Three volumes of her non-fiction have been published and republished since her death. In 2002, New York University staged Discipline and Anarchy, a retrospective exhibition of her works, while in 2008, London's Institute of Contemporary Arts screened an evening of films influenced by Acker.
In 2013, the Acker Award was launched and named for Kathy Acker. Awarded to living and deceased members of the San Francisco or New York avant-garde art scene, the award is financed by Alan Kaufman and Clayton Patterson.
In 2017, American writer and artist Chris Kraus published After Kathy Acker: A Literary Biography, the first book-length biography of Acker's life experiences and literary strategies. American writer Douglas A. Martin published Acker. a book-length study of Acker's influences and artistic trajectory. 
In 2018, British writer Olivia Laing published Crudo, a novel which references Acker's works and life, and whose main character is a woman called Kathy, suffering double breast cancer; yet book's events are situated in August-September 2017.
Lust: A Sailor's Slight Identity (1987, available in Hannibal Lecter, My Father)
Literal Madness: Three Novels (Reprinted 1987; contains Kathy Goes to Haiti, My Death My Life by Pier Paolo Pasolini, Florida)
Young Lust (1988; contains Kathy Goes to Haiti, The Adult Life of Toulouse Lautrec by Henri Toulouse Lautrec, and Florida)
Empire of the Senseless (1988)
In Memoriam to Identity (1990)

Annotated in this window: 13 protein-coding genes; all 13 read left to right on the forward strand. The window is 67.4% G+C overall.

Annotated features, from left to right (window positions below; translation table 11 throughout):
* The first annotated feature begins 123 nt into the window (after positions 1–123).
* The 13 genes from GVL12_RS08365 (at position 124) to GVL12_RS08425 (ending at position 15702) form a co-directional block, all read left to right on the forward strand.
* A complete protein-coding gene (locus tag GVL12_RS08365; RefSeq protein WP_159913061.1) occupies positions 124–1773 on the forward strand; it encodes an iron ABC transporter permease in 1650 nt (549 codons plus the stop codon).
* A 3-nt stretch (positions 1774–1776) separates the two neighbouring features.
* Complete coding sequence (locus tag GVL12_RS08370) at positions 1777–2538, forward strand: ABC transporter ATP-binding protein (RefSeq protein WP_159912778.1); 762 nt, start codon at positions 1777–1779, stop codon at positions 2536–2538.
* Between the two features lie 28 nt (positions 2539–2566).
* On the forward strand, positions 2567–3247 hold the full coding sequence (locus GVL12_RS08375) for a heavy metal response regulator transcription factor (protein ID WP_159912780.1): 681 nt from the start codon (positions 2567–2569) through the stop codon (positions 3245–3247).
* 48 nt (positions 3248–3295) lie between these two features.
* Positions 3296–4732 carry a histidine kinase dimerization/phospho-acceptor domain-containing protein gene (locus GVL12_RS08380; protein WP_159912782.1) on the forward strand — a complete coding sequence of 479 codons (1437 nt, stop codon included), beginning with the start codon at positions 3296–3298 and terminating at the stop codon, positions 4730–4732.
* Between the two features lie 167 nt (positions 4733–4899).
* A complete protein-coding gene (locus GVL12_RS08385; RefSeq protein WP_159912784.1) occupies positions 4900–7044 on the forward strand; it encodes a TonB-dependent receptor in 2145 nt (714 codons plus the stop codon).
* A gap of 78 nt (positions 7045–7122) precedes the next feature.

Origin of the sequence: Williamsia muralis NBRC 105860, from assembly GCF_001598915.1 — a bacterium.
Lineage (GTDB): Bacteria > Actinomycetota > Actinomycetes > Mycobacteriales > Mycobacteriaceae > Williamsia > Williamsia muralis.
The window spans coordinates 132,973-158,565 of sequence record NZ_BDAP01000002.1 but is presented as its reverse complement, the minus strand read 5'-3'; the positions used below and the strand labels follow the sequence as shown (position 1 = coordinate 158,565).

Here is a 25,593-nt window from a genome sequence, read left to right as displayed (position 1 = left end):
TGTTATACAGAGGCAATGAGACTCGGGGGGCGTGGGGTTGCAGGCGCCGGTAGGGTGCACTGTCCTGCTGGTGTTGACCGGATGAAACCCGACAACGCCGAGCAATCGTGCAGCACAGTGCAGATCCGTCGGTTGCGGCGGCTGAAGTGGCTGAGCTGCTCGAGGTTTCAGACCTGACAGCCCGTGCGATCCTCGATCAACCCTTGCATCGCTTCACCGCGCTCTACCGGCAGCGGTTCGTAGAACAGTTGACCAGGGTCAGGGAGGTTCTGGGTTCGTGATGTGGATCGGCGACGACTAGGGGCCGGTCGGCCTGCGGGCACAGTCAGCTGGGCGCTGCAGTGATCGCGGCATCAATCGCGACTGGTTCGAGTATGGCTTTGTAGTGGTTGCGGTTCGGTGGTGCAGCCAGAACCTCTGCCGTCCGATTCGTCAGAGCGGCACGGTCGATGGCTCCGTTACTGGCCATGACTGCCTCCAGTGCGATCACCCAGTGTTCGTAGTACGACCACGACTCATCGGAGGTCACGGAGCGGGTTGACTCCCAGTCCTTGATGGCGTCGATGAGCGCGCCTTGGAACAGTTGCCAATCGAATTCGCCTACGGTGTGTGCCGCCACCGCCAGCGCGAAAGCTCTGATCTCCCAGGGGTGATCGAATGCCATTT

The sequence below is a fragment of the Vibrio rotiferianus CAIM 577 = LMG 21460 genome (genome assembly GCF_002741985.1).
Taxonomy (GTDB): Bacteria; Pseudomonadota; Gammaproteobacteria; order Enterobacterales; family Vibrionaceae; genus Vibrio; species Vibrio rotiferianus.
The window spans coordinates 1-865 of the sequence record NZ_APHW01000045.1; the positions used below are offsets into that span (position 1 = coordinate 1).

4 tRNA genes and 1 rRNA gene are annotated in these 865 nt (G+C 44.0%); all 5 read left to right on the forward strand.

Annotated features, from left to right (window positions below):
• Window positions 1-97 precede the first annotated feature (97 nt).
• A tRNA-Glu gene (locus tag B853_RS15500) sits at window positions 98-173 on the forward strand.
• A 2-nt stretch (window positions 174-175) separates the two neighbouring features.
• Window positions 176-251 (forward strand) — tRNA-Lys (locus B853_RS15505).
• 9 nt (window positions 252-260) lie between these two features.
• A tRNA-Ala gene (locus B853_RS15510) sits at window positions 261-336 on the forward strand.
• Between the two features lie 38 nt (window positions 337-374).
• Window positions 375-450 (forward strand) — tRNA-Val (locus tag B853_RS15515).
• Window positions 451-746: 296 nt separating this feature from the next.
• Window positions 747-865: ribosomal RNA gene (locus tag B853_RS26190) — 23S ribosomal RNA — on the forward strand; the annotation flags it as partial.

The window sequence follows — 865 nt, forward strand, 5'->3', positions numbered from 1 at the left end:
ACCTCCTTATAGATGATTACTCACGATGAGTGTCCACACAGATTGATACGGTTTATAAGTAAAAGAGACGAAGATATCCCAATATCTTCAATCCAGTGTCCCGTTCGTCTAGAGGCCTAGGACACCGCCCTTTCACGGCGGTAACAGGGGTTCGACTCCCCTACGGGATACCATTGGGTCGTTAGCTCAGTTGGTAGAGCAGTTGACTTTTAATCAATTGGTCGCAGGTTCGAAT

Hannibal Lecter, My Father (1991)
Portrait of an Eye (1992, includes early novels Childlike Life of the Black Tarantula By the Black Tarantula (1973); I Dreamt I Was a Nymphomaniac: Imagining (1974); Adult Life of Toulouse Lautrec (1978)
My Mother: Demonology (1994)
Pussycat Fever (with Diane Dimassa and Freddie Baer, illustrators, 1995)
Pussy, King of the Pirates (1996)
Portrait of an Eye: Three Novels (Reprinted 1998)
Eurydice in the Underworld (1998)
Essential Acker: The Selected Writings of Kathy Acker (2002)
New York City in 1979 (2018, Penguin Modern)
Kathy Acker (1971-1975) (2019, Éditions Ismael, 656 pgs.), ed. Justin Gajoux and Claire Finch, critical edition of unpublished early writings from 1971 to 1975
Some of the contents from * Kathy Acker (1971-1975) (2019, Éditions Ismael, 656 pgs.), ed. Justin Gajoux and Claire Finch, critical edition of unpublished early writings from 1971 to 1975
The Golden Woman (poem, 1969-1970)
Section from DIARY (1-2, 1971)
Portraits (7, 1971)
Portraits and Visions (summer 1971)
Diary Warmcatfur (1, 1972)
Politics (1972, full text)
For H. (1972)
Revolutionary Diary of an Anarchist (1972)
Journal Black Cats Black Jewels (summer 1972)
Gold Songs for Jimi Hendrix (1972)
Breaking Up (summer 1972)
[Letter to Berndadette Mayer] (fall 1972)
Entrance into Dwelling in Paradise (poems, fall 1972)
[Exercises] (fall 1972)
Stripper Disintergration (2-3, 1973)
Section from Diary (3, 1973)
[Letter to Bernadette Mayer] (1973)
The Beginning of the Thesmophoriazusae (7-9, 1973)
Part I of Breaking Through Memories into Desire (11, 1973)
Part II [of Breaking Through Memories...] (1, 1974)
Conversations (1, 1974)
[Letters to Alan Sondheim] (2-3, 1974)
[Letter to Bernadette Mayer] (3/3/1974)
This is not a complete list.